The upcoming election and concern regarding potential changes have people asking questions about what they can do in 2020 to blunt the impact of a future change in the tax law. One strategy for people with significant assets will be to give property away while the current tax laws are in place.
As many already know, the 2017 Tax Cuts and Jobs Act (“TCJA”) dramatically increased the gift and estate tax exclusion amount from $5 million per person to $10 million (adjusted annually for inflation) for gifts being made between December 31, 2017 and January 1, 2026. On January 1, 2026, the exemption amount will return to $5 million dollars (also adjusted annually for inflation) unless Congress acts to pass a law that either (a) extends the date or (b) increases or decreases the exemption amount.
The scheduled reduction of the gift and estate tax exclusion amount back down to $5 million will have no practical effect for a US citizen that gives away less than $5 million in property because they will not have a taxable estate. However, for people that believe they will give away more than $5 million, the $10 million exemption currently offered by the TCJA presents a planning opportunity. Likewise, the $10 million exemption offers a planning opportunity to those concerned that Congress will pass a new law lowering the exemption below $5 million.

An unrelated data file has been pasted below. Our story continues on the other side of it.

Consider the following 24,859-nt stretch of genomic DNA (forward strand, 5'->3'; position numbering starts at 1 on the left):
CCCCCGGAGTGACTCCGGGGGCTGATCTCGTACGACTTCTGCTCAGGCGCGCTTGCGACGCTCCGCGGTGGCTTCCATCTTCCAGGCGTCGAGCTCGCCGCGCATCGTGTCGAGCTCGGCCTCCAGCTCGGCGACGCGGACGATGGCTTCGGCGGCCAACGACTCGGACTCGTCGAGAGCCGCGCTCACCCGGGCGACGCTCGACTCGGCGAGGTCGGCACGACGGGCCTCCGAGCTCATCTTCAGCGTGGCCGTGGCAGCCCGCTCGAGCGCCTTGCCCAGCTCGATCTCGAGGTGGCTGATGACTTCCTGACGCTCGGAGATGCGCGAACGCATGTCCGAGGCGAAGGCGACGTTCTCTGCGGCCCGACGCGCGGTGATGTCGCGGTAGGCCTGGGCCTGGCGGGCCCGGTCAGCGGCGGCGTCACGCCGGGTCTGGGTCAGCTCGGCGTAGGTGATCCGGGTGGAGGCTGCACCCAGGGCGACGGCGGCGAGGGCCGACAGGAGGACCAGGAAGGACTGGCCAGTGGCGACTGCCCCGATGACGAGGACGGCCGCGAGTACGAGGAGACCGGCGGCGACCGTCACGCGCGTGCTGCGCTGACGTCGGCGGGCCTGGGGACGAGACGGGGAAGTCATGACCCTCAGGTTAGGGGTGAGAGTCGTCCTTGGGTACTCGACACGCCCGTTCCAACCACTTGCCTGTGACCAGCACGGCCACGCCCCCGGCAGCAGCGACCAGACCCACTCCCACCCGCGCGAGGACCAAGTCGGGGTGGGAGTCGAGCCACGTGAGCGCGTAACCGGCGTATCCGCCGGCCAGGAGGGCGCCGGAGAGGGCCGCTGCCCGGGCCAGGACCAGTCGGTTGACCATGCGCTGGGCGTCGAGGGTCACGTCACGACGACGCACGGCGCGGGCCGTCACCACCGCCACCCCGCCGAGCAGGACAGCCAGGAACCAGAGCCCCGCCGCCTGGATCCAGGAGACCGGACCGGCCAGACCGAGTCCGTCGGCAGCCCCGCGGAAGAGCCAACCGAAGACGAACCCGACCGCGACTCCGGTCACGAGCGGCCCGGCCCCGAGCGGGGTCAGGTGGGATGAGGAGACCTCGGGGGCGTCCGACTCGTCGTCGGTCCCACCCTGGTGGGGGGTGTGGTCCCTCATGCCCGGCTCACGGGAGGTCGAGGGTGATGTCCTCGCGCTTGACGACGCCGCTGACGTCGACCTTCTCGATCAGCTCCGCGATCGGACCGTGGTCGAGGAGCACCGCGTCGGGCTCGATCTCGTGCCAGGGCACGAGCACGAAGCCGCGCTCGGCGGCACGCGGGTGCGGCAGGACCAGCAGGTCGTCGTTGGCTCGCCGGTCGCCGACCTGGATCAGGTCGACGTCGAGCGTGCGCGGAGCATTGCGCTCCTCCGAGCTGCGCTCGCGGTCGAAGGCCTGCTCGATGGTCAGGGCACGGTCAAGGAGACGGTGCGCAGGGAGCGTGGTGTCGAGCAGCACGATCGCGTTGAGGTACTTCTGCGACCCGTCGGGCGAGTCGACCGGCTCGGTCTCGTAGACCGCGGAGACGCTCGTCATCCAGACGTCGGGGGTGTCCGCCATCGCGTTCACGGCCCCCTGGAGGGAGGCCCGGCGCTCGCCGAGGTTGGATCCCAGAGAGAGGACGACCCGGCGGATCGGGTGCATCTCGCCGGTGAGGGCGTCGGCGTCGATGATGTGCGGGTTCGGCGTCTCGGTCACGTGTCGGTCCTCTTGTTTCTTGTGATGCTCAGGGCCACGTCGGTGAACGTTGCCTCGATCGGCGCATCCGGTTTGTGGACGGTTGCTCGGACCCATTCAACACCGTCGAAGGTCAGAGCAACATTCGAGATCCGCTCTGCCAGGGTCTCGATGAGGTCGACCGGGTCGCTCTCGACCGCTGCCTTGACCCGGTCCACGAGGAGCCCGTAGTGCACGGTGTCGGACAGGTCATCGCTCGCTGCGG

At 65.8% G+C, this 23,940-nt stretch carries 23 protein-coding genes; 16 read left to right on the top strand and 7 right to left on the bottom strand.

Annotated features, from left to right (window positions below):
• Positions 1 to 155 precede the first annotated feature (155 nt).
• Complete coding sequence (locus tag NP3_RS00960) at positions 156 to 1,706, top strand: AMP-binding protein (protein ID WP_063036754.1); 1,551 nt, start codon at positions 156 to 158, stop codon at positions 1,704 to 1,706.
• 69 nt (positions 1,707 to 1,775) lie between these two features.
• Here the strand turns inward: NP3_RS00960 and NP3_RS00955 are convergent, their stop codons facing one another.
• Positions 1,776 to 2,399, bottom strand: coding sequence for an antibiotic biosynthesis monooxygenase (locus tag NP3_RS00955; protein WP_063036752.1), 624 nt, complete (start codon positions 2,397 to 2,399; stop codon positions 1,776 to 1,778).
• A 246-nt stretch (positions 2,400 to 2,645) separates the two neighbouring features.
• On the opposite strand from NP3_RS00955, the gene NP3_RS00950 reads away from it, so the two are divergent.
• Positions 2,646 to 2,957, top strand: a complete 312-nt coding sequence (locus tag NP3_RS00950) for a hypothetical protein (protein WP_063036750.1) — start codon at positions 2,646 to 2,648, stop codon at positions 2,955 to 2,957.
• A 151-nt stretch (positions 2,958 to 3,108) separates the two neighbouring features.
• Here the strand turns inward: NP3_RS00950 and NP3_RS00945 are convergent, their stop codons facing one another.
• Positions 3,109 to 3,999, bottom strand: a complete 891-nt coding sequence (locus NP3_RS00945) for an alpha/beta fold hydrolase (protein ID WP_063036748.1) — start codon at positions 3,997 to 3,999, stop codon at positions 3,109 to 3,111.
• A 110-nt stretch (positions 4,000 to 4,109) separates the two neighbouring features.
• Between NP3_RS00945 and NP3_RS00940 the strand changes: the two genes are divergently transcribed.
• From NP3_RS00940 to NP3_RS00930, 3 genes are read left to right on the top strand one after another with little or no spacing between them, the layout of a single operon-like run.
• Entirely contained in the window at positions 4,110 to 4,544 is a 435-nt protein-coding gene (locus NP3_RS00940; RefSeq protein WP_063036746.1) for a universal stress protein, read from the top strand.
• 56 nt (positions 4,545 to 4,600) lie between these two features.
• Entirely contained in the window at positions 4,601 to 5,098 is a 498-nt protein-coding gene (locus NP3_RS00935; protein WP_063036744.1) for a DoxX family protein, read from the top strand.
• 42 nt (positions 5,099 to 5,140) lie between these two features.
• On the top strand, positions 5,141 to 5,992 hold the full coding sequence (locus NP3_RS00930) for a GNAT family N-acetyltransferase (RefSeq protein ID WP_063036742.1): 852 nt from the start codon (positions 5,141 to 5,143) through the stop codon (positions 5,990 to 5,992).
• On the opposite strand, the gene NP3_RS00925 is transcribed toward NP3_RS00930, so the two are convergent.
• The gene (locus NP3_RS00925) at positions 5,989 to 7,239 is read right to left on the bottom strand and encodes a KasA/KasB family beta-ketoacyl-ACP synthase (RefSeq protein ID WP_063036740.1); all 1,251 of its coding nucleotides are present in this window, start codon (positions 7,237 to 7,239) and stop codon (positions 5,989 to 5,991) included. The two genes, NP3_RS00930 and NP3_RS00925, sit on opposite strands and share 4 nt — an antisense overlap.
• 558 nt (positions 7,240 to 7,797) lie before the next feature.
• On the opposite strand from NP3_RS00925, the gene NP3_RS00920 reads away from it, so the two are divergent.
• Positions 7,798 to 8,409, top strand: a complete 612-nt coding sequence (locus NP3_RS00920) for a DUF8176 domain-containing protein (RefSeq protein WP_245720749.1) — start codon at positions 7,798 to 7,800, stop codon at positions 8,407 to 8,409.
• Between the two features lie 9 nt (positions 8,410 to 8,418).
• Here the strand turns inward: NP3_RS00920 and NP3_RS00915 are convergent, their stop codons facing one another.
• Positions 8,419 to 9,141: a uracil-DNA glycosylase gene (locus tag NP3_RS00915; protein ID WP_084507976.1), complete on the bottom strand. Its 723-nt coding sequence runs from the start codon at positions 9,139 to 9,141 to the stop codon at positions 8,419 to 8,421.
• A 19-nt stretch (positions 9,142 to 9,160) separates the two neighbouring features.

Last year, the IRS issued final regulations confirming that the larger $10 million exemption will apply to lifetime gifts made while the TCJA was in place even if the giver dies after it has expired. For example, if a person has $13 million in assets and dies in 2027 having made no gifts during their life then (under current law without any adjustments for inflation) $8 million ($13m – $5m = $8m) will be subject to a 40% reduction for estate tax. By contrast, if that same person makes a $10 million dollar gift in 2020, then only $3 million dollars of his/her estate would be subject to the estate tax.
In the example above, the giving strategy stands to save millions in tax liability. However, there is no “one-size-fits-all” strategy for tax planning and there is a significant amount of planning that should go into how to properly structure and protect the gift. Be sure to discuss your current plans and estate planning goals with a qualified attorney before implementing any tax planning strategies.